Console.WriteLine(client.ExecuteProxyFunction(() => client.Proxy.GetData("Dude", 34)));
            }

MyConnectionLifeCycleStrategy must inherit from ConnectionLifeCycleStrategyBase and the rest is up to you. Let’s have a look at default implementation in the library:

    public class DefaultConnectionLifeCycleStrategy<T> : ConnectionLifeCycleStrategyBase<T>
        where T : class 
    {
        private readonly object _connectionLock = new object();
        private DateTime _lastUsed;
        private Timer _timer;
        private int? _maxConnectionIdleTime;
        private int MaxConnectionIdleTime
        {
            get
            {
                if (_maxConnectionIdleTime == null)
                    // take send timeout (operation timeout) and add 5 seconds on top of it to get the idle time after which connection should be closed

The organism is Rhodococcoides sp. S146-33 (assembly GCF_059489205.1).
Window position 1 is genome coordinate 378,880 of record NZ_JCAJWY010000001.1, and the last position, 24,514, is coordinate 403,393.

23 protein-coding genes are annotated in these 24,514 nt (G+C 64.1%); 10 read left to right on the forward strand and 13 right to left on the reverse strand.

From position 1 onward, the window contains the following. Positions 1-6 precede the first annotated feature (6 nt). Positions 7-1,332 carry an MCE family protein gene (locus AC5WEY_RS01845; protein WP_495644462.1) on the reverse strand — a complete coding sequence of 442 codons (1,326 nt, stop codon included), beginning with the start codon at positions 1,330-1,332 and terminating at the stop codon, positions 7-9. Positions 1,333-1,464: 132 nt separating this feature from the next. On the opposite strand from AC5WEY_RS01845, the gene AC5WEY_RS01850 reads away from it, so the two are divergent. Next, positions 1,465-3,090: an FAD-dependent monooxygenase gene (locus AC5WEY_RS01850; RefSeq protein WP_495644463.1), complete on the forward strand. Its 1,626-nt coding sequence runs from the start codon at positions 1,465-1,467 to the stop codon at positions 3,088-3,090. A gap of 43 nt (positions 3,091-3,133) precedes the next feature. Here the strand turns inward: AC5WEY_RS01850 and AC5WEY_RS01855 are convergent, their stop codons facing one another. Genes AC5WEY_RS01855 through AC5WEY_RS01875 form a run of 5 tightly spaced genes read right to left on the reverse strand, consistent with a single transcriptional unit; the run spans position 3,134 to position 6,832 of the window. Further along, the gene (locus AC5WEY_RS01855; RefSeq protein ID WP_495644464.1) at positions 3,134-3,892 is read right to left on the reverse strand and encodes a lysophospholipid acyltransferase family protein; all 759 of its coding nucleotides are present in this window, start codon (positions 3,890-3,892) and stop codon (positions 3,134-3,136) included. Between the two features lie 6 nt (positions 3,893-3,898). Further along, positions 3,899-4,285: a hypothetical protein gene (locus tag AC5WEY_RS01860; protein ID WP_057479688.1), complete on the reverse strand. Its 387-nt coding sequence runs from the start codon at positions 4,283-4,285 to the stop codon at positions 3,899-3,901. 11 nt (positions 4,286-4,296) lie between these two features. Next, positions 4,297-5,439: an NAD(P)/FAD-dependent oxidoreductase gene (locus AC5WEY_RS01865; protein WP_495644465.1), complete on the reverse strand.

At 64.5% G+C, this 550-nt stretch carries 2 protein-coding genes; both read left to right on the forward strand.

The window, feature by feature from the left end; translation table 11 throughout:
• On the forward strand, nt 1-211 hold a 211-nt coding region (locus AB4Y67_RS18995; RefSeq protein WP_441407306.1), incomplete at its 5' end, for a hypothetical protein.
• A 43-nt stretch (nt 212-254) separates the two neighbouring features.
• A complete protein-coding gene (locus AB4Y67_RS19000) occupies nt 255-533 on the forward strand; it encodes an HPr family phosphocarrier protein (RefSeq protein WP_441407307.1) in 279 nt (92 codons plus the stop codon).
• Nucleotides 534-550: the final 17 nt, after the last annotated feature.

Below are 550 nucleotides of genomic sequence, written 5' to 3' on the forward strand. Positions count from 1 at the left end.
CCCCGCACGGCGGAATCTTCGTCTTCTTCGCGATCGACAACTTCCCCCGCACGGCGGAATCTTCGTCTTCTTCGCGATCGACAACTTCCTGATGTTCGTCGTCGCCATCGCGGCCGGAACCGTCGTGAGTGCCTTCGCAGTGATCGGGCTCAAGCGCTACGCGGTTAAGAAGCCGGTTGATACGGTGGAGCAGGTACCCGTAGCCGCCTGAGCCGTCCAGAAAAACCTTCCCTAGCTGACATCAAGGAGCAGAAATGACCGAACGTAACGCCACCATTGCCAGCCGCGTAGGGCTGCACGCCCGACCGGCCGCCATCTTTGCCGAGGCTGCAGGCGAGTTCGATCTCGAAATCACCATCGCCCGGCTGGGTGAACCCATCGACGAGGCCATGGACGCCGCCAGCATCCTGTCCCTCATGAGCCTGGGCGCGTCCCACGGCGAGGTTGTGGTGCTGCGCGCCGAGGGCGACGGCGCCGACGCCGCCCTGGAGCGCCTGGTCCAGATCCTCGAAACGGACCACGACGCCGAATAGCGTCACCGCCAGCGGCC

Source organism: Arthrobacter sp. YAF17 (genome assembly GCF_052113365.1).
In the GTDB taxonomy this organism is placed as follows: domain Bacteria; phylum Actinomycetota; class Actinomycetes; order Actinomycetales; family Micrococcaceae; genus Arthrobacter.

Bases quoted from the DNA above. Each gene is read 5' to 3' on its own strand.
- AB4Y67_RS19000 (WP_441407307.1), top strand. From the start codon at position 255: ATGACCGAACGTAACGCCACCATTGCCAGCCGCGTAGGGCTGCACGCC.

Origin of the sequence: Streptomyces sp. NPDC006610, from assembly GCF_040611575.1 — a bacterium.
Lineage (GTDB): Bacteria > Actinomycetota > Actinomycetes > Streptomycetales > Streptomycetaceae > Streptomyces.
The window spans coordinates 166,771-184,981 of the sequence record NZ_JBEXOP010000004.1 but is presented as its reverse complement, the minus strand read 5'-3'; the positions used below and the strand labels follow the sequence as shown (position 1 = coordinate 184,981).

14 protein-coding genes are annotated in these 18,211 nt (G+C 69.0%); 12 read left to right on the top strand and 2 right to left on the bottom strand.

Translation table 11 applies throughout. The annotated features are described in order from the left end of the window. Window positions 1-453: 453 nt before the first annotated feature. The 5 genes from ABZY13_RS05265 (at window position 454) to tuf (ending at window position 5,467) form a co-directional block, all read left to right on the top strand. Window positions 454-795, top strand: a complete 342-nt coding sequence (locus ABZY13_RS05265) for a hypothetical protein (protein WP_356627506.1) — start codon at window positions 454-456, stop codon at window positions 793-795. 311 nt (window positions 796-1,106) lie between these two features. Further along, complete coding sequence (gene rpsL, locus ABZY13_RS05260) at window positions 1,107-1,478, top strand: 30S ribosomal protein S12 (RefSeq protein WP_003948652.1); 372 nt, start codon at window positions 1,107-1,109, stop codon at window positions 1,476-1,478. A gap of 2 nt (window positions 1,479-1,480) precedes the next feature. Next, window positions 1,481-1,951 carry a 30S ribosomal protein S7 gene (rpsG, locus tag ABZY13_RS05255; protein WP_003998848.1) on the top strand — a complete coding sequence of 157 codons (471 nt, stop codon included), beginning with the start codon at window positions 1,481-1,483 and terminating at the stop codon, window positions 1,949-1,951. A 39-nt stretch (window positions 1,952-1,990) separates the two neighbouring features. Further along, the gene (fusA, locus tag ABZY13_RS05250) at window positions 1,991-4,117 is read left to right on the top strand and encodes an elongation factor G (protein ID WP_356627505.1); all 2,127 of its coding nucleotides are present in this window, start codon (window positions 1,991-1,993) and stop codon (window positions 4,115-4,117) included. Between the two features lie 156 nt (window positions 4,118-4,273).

// this is to avoid closing the connection before it timeouts which could lead to confusing error messages
                    _maxConnectionIdleTime = Convert.ToInt32(EndpointContext.ServiceFactory.Endpoint.Binding.SendTimeout.TotalMilliseconds) + 5000;

                return _maxConnectionIdleTime.Value;
            }
        }

        public override T Open()
        {
            lock (_connectionLock)
            {
                var proxyOut = base.Open();

                _lastUsed = DateTime.Now;
                StartConnectionCheck();

                return proxyOut;
            }
        }

        public override void Close()
        {
            lock (_connectionLock)
            {
                base.Close();
                StopConnectionCheck();